Lacquer portable cabinet
A lacquer portable cabinet of rectangular format with a separate front panel. Behind this panel is a fitted interior comprising two small, hinged doors on either side of central cavity. Two drawers are placed above the cavity and one long drawer is placed below it. The cabinet is carved overall with minutely detailed scenes of figures in landscape settings. The front panel depicts two men in flowing robes standing on a balustraded terrace, accompanied by a servant who carries a flower basket. They watch three ladies in a log boat sailing towards them. Two further figures can be observed in the foreground. The back is carved with a scene of scholars gathering on the border of a lake among lush vegetation. The two sides and the top are similarly decorated. A densely scrolled key-fret border, with recessed panels of hexagonal diaper pattern, frames all carved panels. The small doors and drawer fronts on the interior are carved with an overall pattern of hexagonal diapers. Two hinged handles in giltbronze with ruyi-shaped finials allow the cabinet to be carried. The lock plate and drawer pulls are also fashioned in giltbronze. The interior of the drawers, the front panel, and the base of the cabinet are lacquered black.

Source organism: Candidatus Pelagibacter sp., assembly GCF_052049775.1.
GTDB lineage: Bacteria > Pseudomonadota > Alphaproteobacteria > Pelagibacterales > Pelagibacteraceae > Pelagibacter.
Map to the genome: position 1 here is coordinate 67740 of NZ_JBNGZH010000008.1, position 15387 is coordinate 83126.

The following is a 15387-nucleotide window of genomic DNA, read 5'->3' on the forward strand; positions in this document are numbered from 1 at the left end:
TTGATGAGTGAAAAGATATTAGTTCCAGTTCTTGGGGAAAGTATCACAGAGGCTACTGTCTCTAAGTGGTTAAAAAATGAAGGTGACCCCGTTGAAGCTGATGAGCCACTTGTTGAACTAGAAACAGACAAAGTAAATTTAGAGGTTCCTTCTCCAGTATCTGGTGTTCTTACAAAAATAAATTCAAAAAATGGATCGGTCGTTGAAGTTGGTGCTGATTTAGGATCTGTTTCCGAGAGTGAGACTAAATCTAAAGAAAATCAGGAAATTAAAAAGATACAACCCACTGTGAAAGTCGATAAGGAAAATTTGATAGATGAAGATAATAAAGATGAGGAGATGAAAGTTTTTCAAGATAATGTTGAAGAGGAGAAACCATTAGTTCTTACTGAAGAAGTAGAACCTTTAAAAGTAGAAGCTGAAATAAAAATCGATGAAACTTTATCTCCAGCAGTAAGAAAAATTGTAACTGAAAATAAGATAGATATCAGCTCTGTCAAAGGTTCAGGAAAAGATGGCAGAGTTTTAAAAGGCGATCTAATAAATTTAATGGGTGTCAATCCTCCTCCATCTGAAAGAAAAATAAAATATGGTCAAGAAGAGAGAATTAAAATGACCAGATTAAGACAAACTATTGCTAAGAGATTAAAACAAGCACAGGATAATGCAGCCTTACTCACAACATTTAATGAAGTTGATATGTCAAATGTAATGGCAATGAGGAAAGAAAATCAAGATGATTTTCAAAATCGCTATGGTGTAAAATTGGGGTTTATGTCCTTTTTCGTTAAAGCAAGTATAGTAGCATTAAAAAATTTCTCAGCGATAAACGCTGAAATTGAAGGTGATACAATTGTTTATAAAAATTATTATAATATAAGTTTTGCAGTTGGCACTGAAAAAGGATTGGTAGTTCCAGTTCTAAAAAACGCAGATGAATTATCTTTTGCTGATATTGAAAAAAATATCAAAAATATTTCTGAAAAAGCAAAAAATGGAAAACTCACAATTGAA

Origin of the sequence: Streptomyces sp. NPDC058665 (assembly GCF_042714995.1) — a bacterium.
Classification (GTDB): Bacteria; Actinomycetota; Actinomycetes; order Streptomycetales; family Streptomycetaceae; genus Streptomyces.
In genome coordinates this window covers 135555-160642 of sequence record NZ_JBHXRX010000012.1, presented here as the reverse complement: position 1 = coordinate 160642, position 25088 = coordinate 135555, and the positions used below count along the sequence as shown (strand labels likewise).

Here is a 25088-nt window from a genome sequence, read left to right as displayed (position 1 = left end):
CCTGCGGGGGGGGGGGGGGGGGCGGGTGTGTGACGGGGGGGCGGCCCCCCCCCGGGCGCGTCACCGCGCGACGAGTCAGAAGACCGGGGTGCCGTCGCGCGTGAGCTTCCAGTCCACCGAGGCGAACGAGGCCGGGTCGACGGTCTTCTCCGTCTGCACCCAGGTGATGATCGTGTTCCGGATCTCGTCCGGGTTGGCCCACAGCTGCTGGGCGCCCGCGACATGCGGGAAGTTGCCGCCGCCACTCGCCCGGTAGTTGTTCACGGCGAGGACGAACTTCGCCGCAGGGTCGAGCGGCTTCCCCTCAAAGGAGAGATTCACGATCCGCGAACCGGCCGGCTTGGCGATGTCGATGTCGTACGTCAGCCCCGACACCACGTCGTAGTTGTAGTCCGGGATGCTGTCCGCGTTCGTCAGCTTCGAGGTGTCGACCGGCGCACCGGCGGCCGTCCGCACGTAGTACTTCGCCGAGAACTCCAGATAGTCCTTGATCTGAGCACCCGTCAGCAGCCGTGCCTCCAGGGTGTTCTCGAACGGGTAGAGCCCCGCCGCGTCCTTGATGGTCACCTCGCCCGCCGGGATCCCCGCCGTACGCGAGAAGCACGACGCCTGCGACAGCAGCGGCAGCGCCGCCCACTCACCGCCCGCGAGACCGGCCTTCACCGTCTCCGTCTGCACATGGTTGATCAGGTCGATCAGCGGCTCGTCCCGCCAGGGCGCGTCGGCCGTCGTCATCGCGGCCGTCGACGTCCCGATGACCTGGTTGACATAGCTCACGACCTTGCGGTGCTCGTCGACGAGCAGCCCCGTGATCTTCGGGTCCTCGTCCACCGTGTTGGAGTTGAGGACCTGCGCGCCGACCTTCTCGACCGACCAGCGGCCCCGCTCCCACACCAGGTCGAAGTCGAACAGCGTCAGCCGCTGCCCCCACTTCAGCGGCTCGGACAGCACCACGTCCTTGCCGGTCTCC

Portable cabinets with compartments for storing smaller items such as seals, paper and brushes were a practical necessity for the scholar, enabling him to move a multitude of paraphernalia easily and quickly. The scenes carved on the exterior of this lacquer box can perhaps be interpreted as alluding to an idyllic scholar’s life, but they also carry much symbolism when the figures are identified as Daoist immortals carrying an array of symbols associated with longevity, such as peaches, flower baskets and lingzhi. A closely comparable cabinet is in the collection of the National Palace Museum, Taipei. It has the identical form, fall-front panel, fitted interior and giltbronze carrying handles, but is carved with dragons instead of figures in a landscape setting (fig. 1). Two further cabinets of slightly different form, each with hinged outer doors and carved with scenes of figures in a landscape, are in the Irving collection at the Metropolitan Museum in New York  and in the Palace Museum in Beijing.
- 1 Heguang Ticai: Gugong Cang Qi (Carving the Subtle Radiance of Colours: Treasured Lacquerware in the National Palace Museum), Taipei 2008, no. 153, p. 147
- Watt, J.C.Y. and Ford, B. East Asian Lacquer, The Florence and Herbert Irving Collection, The Metropolitan Museum of Art, New York, no. 47, p.113
- Palace Museum, Gugong Bowuyuan Cang Diaoqi (Carved Lacquer in the Collection of the Palace Museum), Beijing 1985, no. 296.
清 乾隆 1736 – 1795 長： 35 公分 寬：19.5 公分 高：24.7 公分